MM101-Why Major Scales are “MAJOR”

So, what’s up with this major and minor (& other) thing, you may ask?…

Those who have studied modes a bit know that “Major” is not really the real name for this scale anyways (it is “Ionian”)…

So why is it deserving of the title: “MAJOR“???… is it really that big of a deal?

…well, the answer is… YES.  Major scales are called “Major” because they ARE a rather big deal to musicians and how we explain and communicate how music works to each other.

Major scales have been chosen to be the “standard” which all other scales will be compared to, explained by… and even judged by!

Why???… Major is not better than other scales per say, but it is probably the most bright, happy, and balenced sounding (in a useful sort of way) of all the scales.  Some, especially you Fiddle Jammers who have been exposed to the exciting Blues scales, may find if a bit boring maybe… but for the last 500 years or so, us humans have taken favor or a “shine” to it for some reason …maybe it represents the dominant mental and emotional state that we strive for???… no one knows for sure*, I’d guess, but the fact is, that the Major scale has been bumped up to become this standard.

*Side note #1: there may be other reasons Major is important to us too.  The Christian Church and Bible has had more than a few things to say about our 7 note scales (including Major and the 6 other modes)… 7 being “the holy number of God” according to scripture… why God (if you believe in a God) did not choose 6, or 8, or even the much easier to count by 10, I do not know… but there it is… “7”… certain numbers do seem to come up more in our cultures.  Seven being one of them.  7 natural notes.  7 modes, as mentioned above.  Gamblers have “lucky 7.”  7 days in a week.  7 major glandular centers in our human bodies.  7 chakara centers.  7 colors in the rainbow.  7 wonders of the world.  7 seas… etc… (12’s and 5’s seem to come up a lot too, but we’ll save that for another lesson).

So, what does all this mean to us musicians exactly?  As stated, Major is the standard all other scales are compared to.  In the “Solfege” system of singing it is: “Do – Re – Me – Fa – So – La – Ti – Do” …most likely you’ve heard this somewhere before in your life?

<<<<audio of singing solfege>>>>>

Now the thing that makes Major “major” and a big deal is actually the particular combination of the spacing between its notes.

The basic building blocks of these musical spacings, or intervals as they are often called, is half and whole steps.

Half steps are notes that are close to each other… on the violin: fingers so close that they are touching each other or, on the piano: the next closest note.  Ex: On the violin: F#2 to G3 on the D string, or on the piano: any B to C, or D# to E.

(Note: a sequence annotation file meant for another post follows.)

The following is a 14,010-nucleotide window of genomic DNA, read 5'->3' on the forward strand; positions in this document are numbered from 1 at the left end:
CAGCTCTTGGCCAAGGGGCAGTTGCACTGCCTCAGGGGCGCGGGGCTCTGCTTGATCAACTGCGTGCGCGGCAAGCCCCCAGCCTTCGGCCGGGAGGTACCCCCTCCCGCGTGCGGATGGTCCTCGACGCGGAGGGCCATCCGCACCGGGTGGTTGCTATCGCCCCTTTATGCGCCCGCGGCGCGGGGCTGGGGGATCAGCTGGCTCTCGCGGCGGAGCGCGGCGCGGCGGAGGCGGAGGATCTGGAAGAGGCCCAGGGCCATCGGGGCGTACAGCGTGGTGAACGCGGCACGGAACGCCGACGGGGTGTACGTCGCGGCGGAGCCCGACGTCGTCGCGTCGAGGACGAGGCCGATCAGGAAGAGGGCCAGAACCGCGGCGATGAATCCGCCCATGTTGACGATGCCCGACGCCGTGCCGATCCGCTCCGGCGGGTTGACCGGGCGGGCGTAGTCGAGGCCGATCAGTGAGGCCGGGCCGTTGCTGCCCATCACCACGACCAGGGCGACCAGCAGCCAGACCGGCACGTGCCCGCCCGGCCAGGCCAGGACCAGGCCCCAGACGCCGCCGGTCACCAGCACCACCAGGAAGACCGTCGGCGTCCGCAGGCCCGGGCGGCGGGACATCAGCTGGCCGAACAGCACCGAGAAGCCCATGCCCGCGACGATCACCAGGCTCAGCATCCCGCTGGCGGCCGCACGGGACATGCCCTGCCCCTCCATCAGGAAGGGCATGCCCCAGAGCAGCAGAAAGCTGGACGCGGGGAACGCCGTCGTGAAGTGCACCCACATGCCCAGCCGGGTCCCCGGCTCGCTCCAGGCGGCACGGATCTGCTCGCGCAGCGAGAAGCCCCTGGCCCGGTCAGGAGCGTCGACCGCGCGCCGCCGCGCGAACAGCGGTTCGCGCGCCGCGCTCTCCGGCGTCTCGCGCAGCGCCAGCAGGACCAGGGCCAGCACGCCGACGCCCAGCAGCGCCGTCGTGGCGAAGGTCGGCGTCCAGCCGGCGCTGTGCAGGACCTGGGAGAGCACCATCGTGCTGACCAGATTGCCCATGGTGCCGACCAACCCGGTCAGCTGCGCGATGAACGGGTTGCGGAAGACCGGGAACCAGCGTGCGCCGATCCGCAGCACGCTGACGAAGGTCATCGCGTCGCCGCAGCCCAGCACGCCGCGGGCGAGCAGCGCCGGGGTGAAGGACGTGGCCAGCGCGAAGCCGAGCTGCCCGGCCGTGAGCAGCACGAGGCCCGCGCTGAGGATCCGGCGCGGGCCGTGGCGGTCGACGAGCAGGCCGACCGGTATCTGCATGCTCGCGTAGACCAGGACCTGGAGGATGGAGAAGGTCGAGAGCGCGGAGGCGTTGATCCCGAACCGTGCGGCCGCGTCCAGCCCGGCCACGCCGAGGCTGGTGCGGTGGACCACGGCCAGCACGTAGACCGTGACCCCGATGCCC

Whole steps are notes that are spaced fingers on a violin or, on the piano: having one key between them.  Ex: On violin: D open to 1st finger E1 (with low 1 D#/Eb between them), or any A to B on a piano (with black key A#/Bb between them).

The Major scale as stated, has a particular order of half and whole steps that gives it its trademark “Do-Re-Me-” sound: whole – whole – half – whole – whole – whole – half.  EVERY major scale shares this same exact spacing (other scales simply have different variants of this… which gives them their own unique sound too).

<<<<<graphic of major interval spacing>>>>>>Maj scale half & whole graphic

The Note Number System uses Major (or Ionian as it is called in mode “speak”) as it’s basis… only because it is the most common** sounding scale and the most familiar and most used scale “today” (including the past 500 years or so).

**Side note #2: Basing things on the most commonly used and most common sounding ideas is a common theme within many areas of music.  This concept can also be found in chord symbols, rhythmic notation, time signatures, and other parts of music.  Why?… this is not because the founders who first figured out how to write down what we musicians do, assumed that the rest of us were too dumb to figure it out any other way, or too lazy to try… but simply, as stated over and over here within the Fiddle Jam Institute materials: Music and the musician’s prime objective is to not just play music but actually EMOTE a feeling… and hopefully give, and maybe even get, GOOSEBUMPS!!!!! All systems must support this prime objective ultimately or else our music making is merely useless noise.  Systems that are too complicated, or change too often, tend to distract us from this prime objective by making us think too much and feel too little.  It is as simple as that.

So, major is “it”… all other scales and harmonic concepts are considered “as compared to Major.”

<<:next: learn about the note number system and other Music Mechanics concepts:>>

When done, you can go to the Next unit or click here to go back to the Music Mechanics 101 Table of Contents.



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